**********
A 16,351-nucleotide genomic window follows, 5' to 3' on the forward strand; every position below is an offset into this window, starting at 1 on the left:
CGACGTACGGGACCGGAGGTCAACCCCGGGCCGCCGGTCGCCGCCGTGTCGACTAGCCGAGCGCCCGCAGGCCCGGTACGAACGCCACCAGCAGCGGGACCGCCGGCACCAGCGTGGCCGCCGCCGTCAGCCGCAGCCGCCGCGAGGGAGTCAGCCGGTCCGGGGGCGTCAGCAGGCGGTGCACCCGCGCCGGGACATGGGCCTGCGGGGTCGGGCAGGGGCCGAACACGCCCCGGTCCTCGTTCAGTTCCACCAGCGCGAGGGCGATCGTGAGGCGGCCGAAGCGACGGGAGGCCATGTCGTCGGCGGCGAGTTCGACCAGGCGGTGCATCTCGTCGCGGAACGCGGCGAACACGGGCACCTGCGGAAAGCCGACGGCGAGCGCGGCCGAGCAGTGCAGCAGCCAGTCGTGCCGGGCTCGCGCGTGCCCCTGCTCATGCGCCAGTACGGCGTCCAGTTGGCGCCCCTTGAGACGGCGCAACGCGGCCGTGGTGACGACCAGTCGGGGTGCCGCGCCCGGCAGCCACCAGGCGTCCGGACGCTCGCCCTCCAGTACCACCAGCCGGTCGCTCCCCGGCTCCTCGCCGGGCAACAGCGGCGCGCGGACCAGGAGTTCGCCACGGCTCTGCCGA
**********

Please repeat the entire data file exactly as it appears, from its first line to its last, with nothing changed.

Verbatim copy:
A 16,351-nucleotide genomic window follows, 5' to 3' on the forward strand; every position below is an offset into this window, starting at 1 on the left:
CGACGTACGGGACCGGAGGTCAACCCCGGGCCGCCGGTCGCCGCCGTGTCGACTAGCCGAGCGCCCGCAGGCCCGGTACGAACGCCACCAGCAGCGGGACCGCCGGCACCAGCGTGGCCGCCGCCGTCAGCCGCAGCCGCCGCGAGGGAGTCAGCCGGTCCGGGGGCGTCAGCAGGCGGTGCACCCGCGCCGGGACATGGGCCTGCGGGGTCGGGCAGGGGCCGAACACGCCCCGGTCCTCGTTCAGTTCCACCAGCGCGAGGGCGATCGTGAGGCGGCCGAAGCGACGGGAGGCCATGTCGTCGGCGGCGAGTTCGACCAGGCGGTGCATCTCGTCGCGGAACGCGGCGAACACGGGCACCTGCGGAAAGCCGACGGCGAGCGCGGCCGAGCAGTGCAGCAGCCAGTCGTGCCGGGCTCGCGCGTGCCCCTGCTCATGCGCCAGTACGGCGTCCAGTTGGCGCCCCTTGAGACGGCGCAACGCGGCCGTGGTGACGACCAGTCGGGGTGCCGCGCCCGGCAGCCACCAGGCGTCCGGACGCTCGCCCTCCAGTACCACCAGCCGGTCGCTCCCCGGCTCCTCGCCGGGCAACAGCGGCGCGCGGACCAGGAGTTCGCCACGGCTCTGCCGA